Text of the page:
Utility Week

UTILITY Week 6th March 2015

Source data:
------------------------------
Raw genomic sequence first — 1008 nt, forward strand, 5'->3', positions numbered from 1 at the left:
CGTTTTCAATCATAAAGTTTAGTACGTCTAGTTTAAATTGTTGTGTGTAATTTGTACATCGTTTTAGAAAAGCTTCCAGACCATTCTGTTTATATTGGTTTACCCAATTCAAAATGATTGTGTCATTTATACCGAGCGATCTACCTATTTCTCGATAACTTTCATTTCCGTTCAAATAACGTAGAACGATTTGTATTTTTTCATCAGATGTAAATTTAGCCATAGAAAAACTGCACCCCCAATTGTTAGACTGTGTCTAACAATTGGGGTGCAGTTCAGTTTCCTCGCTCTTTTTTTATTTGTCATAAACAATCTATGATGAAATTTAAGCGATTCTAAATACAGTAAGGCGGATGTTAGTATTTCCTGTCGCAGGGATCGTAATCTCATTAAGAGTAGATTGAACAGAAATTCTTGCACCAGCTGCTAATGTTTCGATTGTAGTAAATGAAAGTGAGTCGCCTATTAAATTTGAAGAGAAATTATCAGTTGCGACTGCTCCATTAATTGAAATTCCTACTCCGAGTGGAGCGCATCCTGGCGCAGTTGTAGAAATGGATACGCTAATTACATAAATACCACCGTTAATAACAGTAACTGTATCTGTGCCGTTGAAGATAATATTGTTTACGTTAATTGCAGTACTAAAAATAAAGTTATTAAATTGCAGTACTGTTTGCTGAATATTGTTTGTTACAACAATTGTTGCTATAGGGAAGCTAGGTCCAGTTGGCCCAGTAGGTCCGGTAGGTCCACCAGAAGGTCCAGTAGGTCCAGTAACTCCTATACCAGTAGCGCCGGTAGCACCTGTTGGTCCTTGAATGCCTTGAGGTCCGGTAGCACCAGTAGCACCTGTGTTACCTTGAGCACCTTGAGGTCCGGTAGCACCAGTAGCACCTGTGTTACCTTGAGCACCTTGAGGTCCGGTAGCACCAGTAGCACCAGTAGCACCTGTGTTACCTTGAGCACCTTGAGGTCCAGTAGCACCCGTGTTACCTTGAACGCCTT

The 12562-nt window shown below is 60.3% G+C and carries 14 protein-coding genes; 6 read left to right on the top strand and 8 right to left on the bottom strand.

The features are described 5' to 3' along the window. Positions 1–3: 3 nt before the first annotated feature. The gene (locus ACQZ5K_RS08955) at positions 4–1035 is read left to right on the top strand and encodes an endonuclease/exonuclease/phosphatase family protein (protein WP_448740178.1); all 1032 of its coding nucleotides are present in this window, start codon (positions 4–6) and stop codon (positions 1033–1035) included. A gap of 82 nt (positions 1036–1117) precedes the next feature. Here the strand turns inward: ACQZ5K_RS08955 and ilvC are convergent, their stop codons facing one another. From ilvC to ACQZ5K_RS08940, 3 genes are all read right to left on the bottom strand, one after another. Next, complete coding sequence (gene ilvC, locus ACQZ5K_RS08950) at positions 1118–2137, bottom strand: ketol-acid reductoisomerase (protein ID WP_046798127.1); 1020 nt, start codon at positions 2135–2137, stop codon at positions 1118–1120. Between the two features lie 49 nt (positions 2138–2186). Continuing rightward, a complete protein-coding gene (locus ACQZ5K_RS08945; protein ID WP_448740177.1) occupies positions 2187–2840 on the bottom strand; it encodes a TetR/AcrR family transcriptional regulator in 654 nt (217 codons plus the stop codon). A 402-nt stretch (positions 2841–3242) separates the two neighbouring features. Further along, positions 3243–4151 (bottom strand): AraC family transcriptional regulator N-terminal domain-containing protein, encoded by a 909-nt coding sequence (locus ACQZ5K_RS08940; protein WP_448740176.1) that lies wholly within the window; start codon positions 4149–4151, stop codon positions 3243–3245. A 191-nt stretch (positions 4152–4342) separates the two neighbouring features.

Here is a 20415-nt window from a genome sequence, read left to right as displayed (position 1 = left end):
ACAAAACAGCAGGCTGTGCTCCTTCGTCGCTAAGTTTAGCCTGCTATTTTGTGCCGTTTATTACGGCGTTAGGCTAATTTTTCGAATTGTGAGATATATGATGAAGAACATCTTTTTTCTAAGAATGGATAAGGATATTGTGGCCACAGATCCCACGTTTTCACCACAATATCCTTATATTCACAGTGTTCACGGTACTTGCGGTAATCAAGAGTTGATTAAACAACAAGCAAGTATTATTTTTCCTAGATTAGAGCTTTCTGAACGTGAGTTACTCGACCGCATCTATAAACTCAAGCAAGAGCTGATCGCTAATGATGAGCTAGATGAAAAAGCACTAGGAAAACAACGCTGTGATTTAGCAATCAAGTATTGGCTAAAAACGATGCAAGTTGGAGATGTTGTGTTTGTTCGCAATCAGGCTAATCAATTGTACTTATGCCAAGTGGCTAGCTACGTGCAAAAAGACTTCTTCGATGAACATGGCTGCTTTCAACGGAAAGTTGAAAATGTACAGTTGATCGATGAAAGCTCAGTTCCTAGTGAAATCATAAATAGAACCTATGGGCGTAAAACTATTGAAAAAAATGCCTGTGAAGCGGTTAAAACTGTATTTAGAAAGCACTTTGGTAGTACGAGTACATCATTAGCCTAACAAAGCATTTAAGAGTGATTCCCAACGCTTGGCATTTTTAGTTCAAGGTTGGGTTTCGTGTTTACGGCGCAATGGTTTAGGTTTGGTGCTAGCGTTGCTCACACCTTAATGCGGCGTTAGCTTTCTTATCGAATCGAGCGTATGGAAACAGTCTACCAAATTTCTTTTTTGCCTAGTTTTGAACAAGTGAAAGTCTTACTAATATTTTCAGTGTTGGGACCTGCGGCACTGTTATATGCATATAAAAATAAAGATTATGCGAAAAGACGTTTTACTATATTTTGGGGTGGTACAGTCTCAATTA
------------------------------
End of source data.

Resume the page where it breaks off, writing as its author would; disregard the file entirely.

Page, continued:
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14 | 6th - 12th March 2015 | UtILItY WEEK E l E ct i o n c o u n td o w n : 6 1 d ay s to g o Uk inDePenDenCe Party sCottisH nationaL Party green Party "The three old parties colluded to reinforce their failing climate policies [by all agreeing to tackle climate change]. Ukip has always said the old parties don't offer a genuine choice to voters and this blatant collusion proves it. Now only Ukip offers a rational alternative for secure and affordable energy, for households and for British Industry. Their plans are based on the 2008 Climate Change Act, which is estimated to cost £18 Billion a year for 40 years, an eye- watering £720 billion over the period. That's £28,000 over the period for every household in the country. Ukip's national agent Paul Oakden deliv- ered the party's policy statement on energy at their spring conference in Margate. He said: 'First, renewables is intermittent, so they require intermittent fossil fuel back- up. But running the back-up intermittently is inefficient, and substantially offsets the savings from renewables. 'Second, while we focus on green gesture politics, other countries adopt a more ration- al approach. There are 1,200 new coal-fired power plants in the global pipeline. Global emissions will increase whatever we do. 'Third, energy-intensive industries are moving offshore, taking their jobs and their investment and their emissions with them. 'And fourth, if we achieve any reduction in fossil fuel use in Europe, it will simply create more elbow-room, and lower prices, in global energy markets, leading to more consumption elsewhere.'" Ukip party spokesman "The SNP is clear that supporting our utili- ties sector is a key part of our efforts to grow Scotland's economy and that continues to be our priority when confronted by situations like the current threat to jobs at Longannet. Under the current system Longannet power station in Fife is required to pay over £40 million a year in transmission charges while an identical coal power station in Lon- don would be paid a subsidy. That is a major burden and has been a key cause of the current situation where hundreds of jobs are at risk and the security of electricity supply is jeopardised as a result. The SNP has long argued for a fairer system of transmission charges and the slow pace of reform is a continued source of frustration. That is why the SNP will continue to press for changes to support growth in Scotland's electricity generating sector. As well as undermining thermal power generation in Scotland, transmission charg- es also represent a barrier to Scotland's ambitious renewable energy targets. We also recognise the enormous op- portunity that comes from Scotland's water and that is why we have committed to keep- ing Scottish Water as a publicly owned and operated utility. Scottish Water's status as a successful public corporation has helped to ensure that people's household water bills in Scotland are lower than in England and Wales, something that has been achieved while still investing £3.5 billion in water infrastructure over a six year period. This election of a strong team of SNP MPs will ensure Scotland gets the tools it needs to support jobs and investment." snP westminster energy spokesperson mike weir "Energy bills must come down – we need an energy-generating democracy that brings the power back into the hands of commu- nities, not boardrooms. We will not force vulnerable people to choose between heating and eating. The recent floods brought home the human cost of man-made climate change. Houses were ruined, businesses shut, lives changed. These should act as wake-up calls. We urgently need to wean our country and the world off its addiction to fossil fuels. Business as usual will only bring more flood- ing and other disasters – hurting us and our children. The Green Party would: • Tackle climate change faster and more effectively by moving Europe from a fos- sil fuelled economy to one powered by renewable energy. We need to leave fossil fuels in the ground. • Prepare for increasing impacts on our- selves and our neighbours by investing in upland water conservation and flood defences. • Protect our natural world from short- term corporate interests. • Cut demand by encouraging European incentives for home insulation. • Change the types of energy we use by speeding up the transition from fossil fuels to renewables. • Reject harmful long-term solutions. We would ban all fracking and stop building nuclear power stations." green Party mini-manifesto Next week: Resilience and sustainability B usiness may intuitively favour a centre- right coalition but they will be concerned that any such coalition will have to prioritise a debate and referen- dum on European Union membership. This extended debate could create the impression of a UK that is protectionist and isolationist, of one that is simply not open for business. Add to this chancellor George Osborne's plans for devolution to some English regions and the operating environment becomes even more challenging and complex. Labour also propose an English Devolution Act and any coalition formed by them with the SNP or Plaid Cymru will be defined by this issue. The electioneer- ing narrative of the centre- le parties is seen as anti- business. Labour has headlined domicile and tax, talking of "outlawing tax avoidance" through a fundamental review of HMRC. It has also been clear on planned interventions in the "broken" energy sector, and while it mentions competition and transparency it appears, along with the Greens, to favour direct intervention and democratic control of energy. But perhaps of more concern than a centre- le or centre- right coalition would be no agreement at all. Anatole Kaletsky argues that the current economic debate is focused on the wrong deficit. Britain's 2014 current account deficit is estimated at $120 billion, or 4.2 per cent of GDP. This is three times larger in terms of percentage of GDP than the next biggest deficit in Europe (France). Our political system assumes major- ity government and our structures and processes support this approach. The new model, where policy is subject to debate across coalition parties and where decision- making may be devolved to other institu- tions, requires the utility sector to develop a new approach. Plan now to ensure that your organisation is prepared for and well placed to respond – whatever the election outcome. Michelle Lewis, director at McQuillan Viewpoint of more ConCern tHan a Centre- Left or Centre- rigHt CoaLition woULD be no agreement at aLL Utilities must plan now to deal with whatever flavour of coalition wins power. Ukip, the snP and the green Party set out their policy priorities for the utilities sector: